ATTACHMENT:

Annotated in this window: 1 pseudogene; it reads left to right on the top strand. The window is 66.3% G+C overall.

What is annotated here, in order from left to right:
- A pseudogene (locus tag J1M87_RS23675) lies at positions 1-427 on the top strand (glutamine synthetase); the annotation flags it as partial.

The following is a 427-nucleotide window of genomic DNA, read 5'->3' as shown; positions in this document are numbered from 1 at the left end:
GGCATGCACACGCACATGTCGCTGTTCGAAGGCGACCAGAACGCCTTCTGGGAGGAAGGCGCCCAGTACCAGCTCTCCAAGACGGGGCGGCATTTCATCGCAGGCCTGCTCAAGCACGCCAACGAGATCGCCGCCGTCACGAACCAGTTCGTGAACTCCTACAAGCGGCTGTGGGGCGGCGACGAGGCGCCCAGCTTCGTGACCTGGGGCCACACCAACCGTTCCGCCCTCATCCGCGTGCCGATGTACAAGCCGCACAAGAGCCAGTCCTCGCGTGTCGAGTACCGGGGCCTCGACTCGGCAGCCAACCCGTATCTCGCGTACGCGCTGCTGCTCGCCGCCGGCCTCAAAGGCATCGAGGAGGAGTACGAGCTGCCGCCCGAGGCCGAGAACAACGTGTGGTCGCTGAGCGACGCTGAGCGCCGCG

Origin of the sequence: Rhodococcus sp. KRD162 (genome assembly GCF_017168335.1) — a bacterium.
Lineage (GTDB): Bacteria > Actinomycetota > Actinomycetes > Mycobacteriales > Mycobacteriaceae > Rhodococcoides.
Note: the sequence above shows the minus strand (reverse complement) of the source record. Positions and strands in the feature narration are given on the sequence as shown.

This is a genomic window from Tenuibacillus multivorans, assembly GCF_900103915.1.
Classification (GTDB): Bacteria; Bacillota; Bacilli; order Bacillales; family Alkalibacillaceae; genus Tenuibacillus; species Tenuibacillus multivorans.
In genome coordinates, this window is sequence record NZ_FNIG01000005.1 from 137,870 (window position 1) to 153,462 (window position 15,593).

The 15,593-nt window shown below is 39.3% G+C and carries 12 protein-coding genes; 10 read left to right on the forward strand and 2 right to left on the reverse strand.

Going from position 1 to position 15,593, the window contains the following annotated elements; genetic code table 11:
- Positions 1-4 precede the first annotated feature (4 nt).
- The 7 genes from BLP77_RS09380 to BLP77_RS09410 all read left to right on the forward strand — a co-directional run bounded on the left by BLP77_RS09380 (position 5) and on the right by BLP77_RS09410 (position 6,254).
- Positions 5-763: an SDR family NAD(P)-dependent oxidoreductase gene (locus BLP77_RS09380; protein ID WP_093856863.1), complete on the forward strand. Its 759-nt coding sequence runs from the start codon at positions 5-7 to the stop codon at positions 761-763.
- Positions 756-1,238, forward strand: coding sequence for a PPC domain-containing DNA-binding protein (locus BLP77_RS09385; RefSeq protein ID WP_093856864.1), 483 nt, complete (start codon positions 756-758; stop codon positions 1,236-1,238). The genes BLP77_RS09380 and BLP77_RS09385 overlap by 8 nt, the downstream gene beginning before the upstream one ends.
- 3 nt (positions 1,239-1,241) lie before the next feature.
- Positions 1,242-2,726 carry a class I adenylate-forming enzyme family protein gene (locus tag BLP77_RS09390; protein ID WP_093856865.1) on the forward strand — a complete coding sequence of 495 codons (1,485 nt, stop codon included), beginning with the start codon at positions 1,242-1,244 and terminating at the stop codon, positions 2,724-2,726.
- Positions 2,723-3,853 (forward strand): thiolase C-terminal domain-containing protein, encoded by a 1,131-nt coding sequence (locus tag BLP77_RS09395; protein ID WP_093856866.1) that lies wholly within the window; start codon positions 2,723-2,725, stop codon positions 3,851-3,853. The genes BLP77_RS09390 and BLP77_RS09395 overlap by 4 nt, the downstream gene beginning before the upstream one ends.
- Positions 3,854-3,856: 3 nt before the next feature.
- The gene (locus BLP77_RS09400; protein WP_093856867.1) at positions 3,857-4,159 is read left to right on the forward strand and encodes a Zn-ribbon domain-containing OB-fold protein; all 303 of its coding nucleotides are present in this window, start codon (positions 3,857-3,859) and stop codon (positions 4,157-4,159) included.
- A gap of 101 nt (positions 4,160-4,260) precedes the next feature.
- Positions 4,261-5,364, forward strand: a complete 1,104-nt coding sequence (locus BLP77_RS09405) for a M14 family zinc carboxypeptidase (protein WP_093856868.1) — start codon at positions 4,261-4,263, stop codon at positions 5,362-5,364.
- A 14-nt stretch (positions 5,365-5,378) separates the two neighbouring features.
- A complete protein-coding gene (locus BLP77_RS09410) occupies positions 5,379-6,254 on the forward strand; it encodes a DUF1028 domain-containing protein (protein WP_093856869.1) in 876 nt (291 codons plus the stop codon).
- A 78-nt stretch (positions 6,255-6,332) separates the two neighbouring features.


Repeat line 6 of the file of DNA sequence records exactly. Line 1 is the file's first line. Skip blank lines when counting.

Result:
Origin of the sequence: Rhodococcus sp. KRD162 (genome assembly GCF_017168335.1) — a bacterium.